You live and work in Hudson City. Hurricane Diane, a category four hurricane with wind speeds of 140 miles per hour, has just released 14 inches of rain, overflowing several rivers, disrupting public transportation and power infrastructure. It has so far killed 190 people, and caused $1.8 billion in damage. You live in the Westside neighborhood that has been spared damage.
Hudson City is an eastern coastal city of about 2.5 million people. It is the third largest metropolis in the Northeast. The city center has a thriving arts, fashion and entertainment center with many local businesses. Northside is home to two large corporations anchoring a busy financial center. Hudson City is also home to several of the finest medical, research, technology, and educational institutions in the country.
Hudson City’s dense population is fairly unbalanced along the income spectrum. About 18.5 percent of the population lives below the poverty line, a figure about five percentage points below the national average. Overall mean income is above the national average (app. $47,000-$76,000), although several sections of the city fall well below the national average.
Along with much of the nation, the city has suffered significantly in the recent economic downturn. Property values have fallen. The fall in property values has led to a fall in revenues for the city and, as a result, municipal and community services have seen their budgets reduced, even as the need for the services has grown. Unemployment has risen, and even the securely-employed have stopped spending as freely as they used to, putting significant strain on the small businesses in the area. As a result, many small businesses have been replaced by larger chain establishments.
Hudson City is home to many immigrants and almost 40% of the population is foreign-born. As many as 250 languages are spoken in Hudson City, making it one of the most linguistically diverse cities in the country. Persons over 65 years make up about 14% of the population. Race and ethnic breakdown of the Hudson City population is 63% White, 18% Hispanic/Latino, 15% Black, 5% Asian, and <1% American Indian/Alaskan/Native Hawaiian.
Hurricane Diane, a category four hurricane with wind speeds of 140 miles per hour, has just released 14 inches of rain, overflowing several rivers, disrupting public transportation and power infrastructure. It has so far killed 190 people, and caused $1.8 billion damage. The city had not been fully prepared for this hurricane, as it has been spared from major hurricane activity for more than 25 years.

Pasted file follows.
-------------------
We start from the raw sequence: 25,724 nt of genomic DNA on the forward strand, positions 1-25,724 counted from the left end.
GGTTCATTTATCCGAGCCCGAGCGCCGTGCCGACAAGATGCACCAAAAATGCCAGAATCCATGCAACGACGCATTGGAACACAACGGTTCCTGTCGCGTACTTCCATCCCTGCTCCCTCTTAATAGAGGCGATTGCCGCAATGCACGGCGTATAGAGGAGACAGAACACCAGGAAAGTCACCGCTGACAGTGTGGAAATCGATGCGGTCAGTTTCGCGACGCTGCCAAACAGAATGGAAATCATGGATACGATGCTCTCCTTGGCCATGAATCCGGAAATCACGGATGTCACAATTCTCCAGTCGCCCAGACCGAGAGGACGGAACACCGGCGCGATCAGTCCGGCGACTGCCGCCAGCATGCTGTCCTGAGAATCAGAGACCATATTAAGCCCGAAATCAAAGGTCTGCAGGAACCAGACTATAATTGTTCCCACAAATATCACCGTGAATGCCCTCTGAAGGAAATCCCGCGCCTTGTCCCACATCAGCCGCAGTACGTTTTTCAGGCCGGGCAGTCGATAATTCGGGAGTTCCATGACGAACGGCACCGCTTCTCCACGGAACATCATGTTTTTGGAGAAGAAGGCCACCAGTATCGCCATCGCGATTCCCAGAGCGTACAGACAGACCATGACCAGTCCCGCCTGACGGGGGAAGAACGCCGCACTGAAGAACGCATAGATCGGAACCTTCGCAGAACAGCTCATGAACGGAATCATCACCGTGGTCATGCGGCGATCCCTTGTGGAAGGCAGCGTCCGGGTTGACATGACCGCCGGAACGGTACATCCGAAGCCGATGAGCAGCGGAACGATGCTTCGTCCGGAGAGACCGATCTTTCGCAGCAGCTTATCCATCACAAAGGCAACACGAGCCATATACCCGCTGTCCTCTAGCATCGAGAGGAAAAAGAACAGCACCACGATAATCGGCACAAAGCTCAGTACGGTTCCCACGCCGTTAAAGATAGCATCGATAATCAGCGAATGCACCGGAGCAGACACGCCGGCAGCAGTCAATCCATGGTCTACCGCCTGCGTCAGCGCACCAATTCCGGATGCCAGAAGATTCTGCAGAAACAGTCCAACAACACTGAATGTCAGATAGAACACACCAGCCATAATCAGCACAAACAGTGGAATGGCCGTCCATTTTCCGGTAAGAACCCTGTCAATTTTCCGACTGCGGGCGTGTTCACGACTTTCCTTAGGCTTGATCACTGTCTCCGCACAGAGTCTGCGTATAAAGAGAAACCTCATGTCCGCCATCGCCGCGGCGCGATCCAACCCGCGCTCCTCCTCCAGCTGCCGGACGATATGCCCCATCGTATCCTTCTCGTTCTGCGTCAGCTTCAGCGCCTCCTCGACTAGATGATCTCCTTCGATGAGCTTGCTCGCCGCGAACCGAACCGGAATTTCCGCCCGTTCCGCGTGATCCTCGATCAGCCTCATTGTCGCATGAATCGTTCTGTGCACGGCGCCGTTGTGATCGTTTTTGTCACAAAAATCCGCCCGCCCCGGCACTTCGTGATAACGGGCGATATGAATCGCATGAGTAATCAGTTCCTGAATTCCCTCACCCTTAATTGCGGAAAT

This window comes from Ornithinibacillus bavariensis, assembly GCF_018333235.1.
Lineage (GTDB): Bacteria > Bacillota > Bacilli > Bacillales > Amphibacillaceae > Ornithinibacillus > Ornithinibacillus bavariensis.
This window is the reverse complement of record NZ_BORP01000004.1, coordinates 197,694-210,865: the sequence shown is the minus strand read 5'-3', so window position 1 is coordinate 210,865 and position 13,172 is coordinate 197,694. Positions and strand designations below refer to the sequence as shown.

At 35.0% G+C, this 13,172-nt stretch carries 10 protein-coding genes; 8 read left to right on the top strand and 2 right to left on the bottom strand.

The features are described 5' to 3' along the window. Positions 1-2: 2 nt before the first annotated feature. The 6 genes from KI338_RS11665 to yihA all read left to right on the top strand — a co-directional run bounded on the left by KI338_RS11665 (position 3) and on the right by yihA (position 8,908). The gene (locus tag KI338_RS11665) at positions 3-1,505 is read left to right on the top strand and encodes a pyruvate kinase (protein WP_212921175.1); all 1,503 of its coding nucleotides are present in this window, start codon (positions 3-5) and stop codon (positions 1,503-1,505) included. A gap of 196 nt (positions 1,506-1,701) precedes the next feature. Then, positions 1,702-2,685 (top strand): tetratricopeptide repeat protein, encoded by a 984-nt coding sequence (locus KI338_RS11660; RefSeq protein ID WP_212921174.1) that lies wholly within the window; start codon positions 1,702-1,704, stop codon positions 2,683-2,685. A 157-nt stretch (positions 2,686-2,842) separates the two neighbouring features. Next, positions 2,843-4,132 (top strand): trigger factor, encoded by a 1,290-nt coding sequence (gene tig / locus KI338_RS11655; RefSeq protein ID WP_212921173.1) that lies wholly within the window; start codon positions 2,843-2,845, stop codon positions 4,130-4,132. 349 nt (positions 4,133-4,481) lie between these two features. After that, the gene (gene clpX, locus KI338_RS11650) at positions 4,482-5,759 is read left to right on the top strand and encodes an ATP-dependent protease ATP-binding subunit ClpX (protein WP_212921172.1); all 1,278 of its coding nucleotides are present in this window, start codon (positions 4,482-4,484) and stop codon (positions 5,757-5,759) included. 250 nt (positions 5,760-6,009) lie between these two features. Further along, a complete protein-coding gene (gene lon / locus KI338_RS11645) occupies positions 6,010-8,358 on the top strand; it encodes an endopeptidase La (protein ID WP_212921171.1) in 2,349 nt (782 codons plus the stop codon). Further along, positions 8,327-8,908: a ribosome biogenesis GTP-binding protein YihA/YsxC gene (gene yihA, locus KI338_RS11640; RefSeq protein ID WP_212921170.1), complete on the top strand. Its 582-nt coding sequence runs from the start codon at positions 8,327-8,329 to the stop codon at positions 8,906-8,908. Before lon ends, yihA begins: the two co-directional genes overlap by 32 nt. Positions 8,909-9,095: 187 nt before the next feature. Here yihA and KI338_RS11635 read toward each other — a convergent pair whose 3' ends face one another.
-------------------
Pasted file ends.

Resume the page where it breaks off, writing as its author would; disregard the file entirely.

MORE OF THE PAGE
Hurricanes are giant, spiraling tropical storms that can pack wind speeds of over 160 miles (257 kilometers) an hour and unleash more than 2.4 trillion gallons (9 trillion liters) of rain a day. These storms bring destruction ashore in many different ways. When a hurricane makes landfall it often produces a devastating storm surge that can reach 20 feet (6 meters) high and extend nearly 100 miles (161 kilometers). Ninety percent of all hurricane deaths result from storm surges and heavy sustained winds. Torrential rains cause further damage by spawning floods and landslides, which may occur a few miles inland causing widespread structural damage to both man-made and natural structures. These winds can roll over vehicles, collapse walls and blow over trees.
Floods are the most common natural hazards in the United States. In the U.S., Every year, 100 motorists die every year due to floods. An average of 127 people lose their lives in a flood. (Frech, M. (2005). Flood risk outreach and public’s need to know. Journal of Contemporary Water research & Education, 130, 61-69.)
As a Hudson City resident, you notice many issues: Not all neighborhoods have experienced the same level of damage. The Eastside residential neighborhood took the brunt of the hurricane. It sustained major damage to buildings and infrastructure, including massive flooding which has caused street closures and public transportation barriers. Many residents have been displaced and have been evacuated to city shelters or friends and relatives in nearby unaffected areas. In addition, the Northside neighborhood, home to the financial center also sustained major flooding and damage, including the Abraham Lincoln bridge, one of the three main access points to Hudson City. Other neighborhoods sustained minor or no damage.
After Hurricane Diane hit Hudson City, there was a 25% increased need for services. Families make up 65% of Hudson City’s Eastside population. About 50% of this population did not have means to relocate to a hotel or home of a family or friend unaffected by the disaster. Many residents of this area have lost their jobs temporarily or permanently due to the damage sustained on the Northside, where many were employed.
- Process goal: Think through and list the problems one might anticipate with increased need for client services and shelter.
- Outcome goal: List potential solutions (outcome goals) to the problems listed above. Use systems theory to help you anticipate barriers to implementing these solutions.
Review the community sociogram.
Critical Thinking Questions
These core questions, specific to each client, will help you better understand and assess your client. Refer back to your answers throughout your assessment.